Although preparedness is a complex topic with a huge number of aspects, there are some taboo things preppers don’t want to think about. Whether it’s because they’re frightening, sad or boring, they need to be addressed if you want to maximize your chances of survival.
This is obviously the worst-case scenario, and I know it’s not a pleasant one but you have to think about this. Prepping doesn’t make you immune, we’re fragile human beings and anything can happen.
It’s best to not only think about this unfortunate scenario but also make arrangements so your family can move on without you.
You’re probably saying to yourself: ok, I’ve already thought about this. But have you really?
Have you thought how you’ll continue to bug out or homestead if, say, you lost a leg? Or if you developed a cavity that would give you permanent pain, so you wouldn’t be able to focus?
There’re so many things that can affect the human body that it would take a lifetime to prep for all… but the least you can do is do it for the most important ones.
#3. Survival Scenarios and Drills
Everyone’s chasing tools, gear and building a stockpile (because it’s easy), but how many are actually thinking about how the things will actually go down? Things like how and when the disaster will strike, where you and your family will be, how you’ll react, whether you’ll bug in or out and much, much more.
You should not only think about these scenarios but also practice them with your family. That way you’ll know how quick you are to flee and train your mind to avoid tunnel vision or, even worse, to freeze in face of impending danger.
#4. The Present Moment
Well, it’s obvious SHTF events are all around us, people die of unnatural causes every day, but what happens with many preppers is they stop enjoying life. They live in a mixture of fear and uncertainty, and I don’t think that’s the best way to prep.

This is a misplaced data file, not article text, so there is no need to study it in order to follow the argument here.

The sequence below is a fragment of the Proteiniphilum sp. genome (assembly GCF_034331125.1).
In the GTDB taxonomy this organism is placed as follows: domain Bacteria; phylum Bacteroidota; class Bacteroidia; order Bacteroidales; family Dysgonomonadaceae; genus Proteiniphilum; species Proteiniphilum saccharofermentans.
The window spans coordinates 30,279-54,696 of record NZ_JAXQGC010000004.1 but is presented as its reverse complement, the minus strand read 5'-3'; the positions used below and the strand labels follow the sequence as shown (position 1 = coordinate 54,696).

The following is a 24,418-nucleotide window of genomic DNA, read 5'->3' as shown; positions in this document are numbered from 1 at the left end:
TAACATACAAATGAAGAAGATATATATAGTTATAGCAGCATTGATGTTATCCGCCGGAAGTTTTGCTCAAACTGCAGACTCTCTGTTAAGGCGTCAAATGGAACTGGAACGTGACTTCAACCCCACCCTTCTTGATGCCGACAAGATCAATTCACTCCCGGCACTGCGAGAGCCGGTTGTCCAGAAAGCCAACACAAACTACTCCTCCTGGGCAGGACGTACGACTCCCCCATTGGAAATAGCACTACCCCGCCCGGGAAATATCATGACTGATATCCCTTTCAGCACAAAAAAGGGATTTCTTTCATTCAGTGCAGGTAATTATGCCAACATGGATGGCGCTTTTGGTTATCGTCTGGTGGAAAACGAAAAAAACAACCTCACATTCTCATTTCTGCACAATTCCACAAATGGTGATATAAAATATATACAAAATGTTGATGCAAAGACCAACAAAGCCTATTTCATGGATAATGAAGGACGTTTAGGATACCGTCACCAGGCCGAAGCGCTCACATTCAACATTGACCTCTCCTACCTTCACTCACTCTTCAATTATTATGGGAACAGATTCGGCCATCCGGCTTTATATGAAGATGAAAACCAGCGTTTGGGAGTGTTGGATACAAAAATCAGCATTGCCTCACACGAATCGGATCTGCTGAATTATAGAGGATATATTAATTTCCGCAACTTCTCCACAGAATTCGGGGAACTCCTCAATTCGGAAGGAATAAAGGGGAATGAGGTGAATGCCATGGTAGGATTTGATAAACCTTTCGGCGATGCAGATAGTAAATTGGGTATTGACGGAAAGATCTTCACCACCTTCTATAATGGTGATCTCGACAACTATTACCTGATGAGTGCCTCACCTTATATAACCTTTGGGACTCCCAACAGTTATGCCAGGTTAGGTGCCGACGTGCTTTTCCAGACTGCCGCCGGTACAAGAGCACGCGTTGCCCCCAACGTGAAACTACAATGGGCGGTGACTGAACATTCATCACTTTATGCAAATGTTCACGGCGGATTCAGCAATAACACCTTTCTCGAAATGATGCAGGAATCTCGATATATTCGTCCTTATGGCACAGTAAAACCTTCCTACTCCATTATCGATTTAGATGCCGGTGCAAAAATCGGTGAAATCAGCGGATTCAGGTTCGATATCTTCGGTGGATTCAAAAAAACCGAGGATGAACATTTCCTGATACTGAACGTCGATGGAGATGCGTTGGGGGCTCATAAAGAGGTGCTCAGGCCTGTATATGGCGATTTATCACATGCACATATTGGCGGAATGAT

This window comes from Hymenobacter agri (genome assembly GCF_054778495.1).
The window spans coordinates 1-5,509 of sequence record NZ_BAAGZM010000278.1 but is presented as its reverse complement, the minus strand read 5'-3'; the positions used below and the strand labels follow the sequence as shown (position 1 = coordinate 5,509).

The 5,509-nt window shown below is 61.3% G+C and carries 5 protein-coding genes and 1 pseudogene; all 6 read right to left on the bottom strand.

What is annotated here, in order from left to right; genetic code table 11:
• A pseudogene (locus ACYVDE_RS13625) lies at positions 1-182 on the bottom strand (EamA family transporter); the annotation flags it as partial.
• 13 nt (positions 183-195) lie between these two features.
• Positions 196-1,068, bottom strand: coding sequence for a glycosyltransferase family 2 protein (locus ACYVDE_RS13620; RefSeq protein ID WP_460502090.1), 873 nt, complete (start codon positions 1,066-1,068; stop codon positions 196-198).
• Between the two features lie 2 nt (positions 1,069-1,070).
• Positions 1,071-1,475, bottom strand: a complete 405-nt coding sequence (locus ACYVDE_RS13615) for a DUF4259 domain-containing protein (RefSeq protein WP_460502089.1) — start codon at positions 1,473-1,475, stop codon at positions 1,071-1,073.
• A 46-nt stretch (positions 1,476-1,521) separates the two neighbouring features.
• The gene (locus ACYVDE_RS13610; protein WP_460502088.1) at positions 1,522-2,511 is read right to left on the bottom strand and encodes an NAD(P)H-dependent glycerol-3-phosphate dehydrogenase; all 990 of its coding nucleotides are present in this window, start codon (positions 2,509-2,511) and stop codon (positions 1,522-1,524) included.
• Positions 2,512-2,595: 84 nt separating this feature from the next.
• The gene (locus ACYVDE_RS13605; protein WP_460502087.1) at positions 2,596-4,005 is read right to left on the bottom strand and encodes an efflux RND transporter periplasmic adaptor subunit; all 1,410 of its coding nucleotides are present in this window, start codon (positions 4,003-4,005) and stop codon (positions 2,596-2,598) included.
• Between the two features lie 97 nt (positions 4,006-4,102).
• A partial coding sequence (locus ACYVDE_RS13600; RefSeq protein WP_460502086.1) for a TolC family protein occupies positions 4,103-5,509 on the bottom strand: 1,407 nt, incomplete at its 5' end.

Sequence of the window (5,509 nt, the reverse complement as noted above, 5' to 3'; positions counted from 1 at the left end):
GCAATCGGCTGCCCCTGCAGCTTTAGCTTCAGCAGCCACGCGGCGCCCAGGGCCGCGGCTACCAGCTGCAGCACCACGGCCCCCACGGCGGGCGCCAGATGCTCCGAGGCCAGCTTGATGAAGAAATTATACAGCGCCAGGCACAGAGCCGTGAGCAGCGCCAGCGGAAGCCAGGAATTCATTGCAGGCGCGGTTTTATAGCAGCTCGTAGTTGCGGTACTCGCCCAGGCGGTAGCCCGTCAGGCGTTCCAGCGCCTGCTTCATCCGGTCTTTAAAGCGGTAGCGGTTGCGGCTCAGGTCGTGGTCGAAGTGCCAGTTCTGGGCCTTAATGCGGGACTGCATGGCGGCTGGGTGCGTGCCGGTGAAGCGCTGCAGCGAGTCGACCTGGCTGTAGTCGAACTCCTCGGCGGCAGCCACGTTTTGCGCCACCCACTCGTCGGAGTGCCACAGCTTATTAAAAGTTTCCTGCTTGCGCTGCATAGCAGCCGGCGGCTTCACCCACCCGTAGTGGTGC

If prepping does not make you feel safer, you’re doing it wrong, so stop living in fear and enjoy life more.
If you live in a tiny apartment in a large city, tough luck: you have to think about moving. You’re not safe there and, although you can prep up to a point, you’re going to be trapped in there with limited food and water supplies.
You can probably get something cheaper in the suburbs. I realize this might mean it’ll take longer to get to work, but
#6. Other People
Since a total collapse or a crisis will affect not only you but everyone else, it’s likely that they will ask you for help, maybe even employ deception strategies in order to persuade you.
Whether or not people asking you for help will be trustworthy, you should prepare for both these situations. What will you do, will you share some of your supplies, or will you be too afraid that this will expose you or that it’s a trap?
I remember one prepper went as far as having additional bags of supplies to give away to people in need. Are you willing to go this far?
Ok, maybe I shouldn’t have left it last, but water is not something many preppers think about, not as much as they should, anyway. Water is more important than food, because clean water is hard to come by in many emergencies.
You can live longer without food, but without water, your body will start to break down in a matter of days. Some of the things to ensure you can quench your thirst post-collapse include:
- having personal water filters in strategic places (your bug out bag, get home bag, your car etc.)
- setting up systems to collect rainwater
- knowing ways to get water in the wilderness such as collecting dew or covering tree leaves with plastic bags to collect perspiration
- having a water stockpile (of course)
- digging a well on your property
- setting up a simple distillation system to purify water
- …and more.